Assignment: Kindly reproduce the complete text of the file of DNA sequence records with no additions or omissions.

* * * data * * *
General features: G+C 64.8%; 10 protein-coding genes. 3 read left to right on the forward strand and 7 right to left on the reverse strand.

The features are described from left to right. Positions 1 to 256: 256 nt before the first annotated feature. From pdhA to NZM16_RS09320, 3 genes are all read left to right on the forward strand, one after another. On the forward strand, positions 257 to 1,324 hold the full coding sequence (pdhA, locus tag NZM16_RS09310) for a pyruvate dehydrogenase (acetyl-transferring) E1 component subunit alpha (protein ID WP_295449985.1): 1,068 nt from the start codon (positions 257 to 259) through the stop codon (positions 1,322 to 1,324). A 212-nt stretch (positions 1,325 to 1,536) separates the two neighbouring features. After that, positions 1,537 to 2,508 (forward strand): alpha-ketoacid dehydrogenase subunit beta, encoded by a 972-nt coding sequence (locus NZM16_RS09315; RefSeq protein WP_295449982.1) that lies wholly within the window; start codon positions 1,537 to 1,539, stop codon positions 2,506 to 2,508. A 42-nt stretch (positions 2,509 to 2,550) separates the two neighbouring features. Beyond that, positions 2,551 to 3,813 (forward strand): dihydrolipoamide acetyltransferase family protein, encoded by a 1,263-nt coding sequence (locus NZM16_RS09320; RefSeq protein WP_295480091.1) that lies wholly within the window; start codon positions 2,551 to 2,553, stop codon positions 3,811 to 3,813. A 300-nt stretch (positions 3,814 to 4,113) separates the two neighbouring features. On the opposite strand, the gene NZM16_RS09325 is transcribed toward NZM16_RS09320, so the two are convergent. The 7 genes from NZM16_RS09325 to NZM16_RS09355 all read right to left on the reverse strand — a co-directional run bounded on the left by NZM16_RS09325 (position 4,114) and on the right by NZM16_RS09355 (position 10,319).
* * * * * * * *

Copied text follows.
General features: G+C 64.8%; 10 protein-coding genes. 3 read left to right on the forward strand and 7 right to left on the reverse strand.

The features are described from left to right. Positions 1 to 256: 256 nt before the first annotated feature. From pdhA to NZM16_RS09320, 3 genes are all read left to right on the forward strand, one after another. On the forward strand, positions 257 to 1,324 hold the full coding sequence (pdhA, locus tag NZM16_RS09310) for a pyruvate dehydrogenase (acetyl-transferring) E1 component subunit alpha (protein ID WP_295449985.1): 1,068 nt from the start codon (positions 257 to 259) through the stop codon (positions 1,322 to 1,324). A 212-nt stretch (positions 1,325 to 1,536) separates the two neighbouring features. After that, positions 1,537 to 2,508 (forward strand): alpha-ketoacid dehydrogenase subunit beta, encoded by a 972-nt coding sequence (locus NZM16_RS09315; RefSeq protein WP_295449982.1) that lies wholly within the window; start codon positions 1,537 to 1,539, stop codon positions 2,506 to 2,508. A 42-nt stretch (positions 2,509 to 2,550) separates the two neighbouring features. Beyond that, positions 2,551 to 3,813 (forward strand): dihydrolipoamide acetyltransferase family protein, encoded by a 1,263-nt coding sequence (locus NZM16_RS09320; RefSeq protein WP_295480091.1) that lies wholly within the window; start codon positions 2,551 to 2,553, stop codon positions 3,811 to 3,813. A 300-nt stretch (positions 3,814 to 4,113) separates the two neighbouring features. On the opposite strand, the gene NZM16_RS09325 is transcribed toward NZM16_RS09320, so the two are convergent. The 7 genes from NZM16_RS09325 to NZM16_RS09355 all read right to left on the reverse strand — a co-directional run bounded on the left by NZM16_RS09325 (position 4,114) and on the right by NZM16_RS09355 (position 10,319).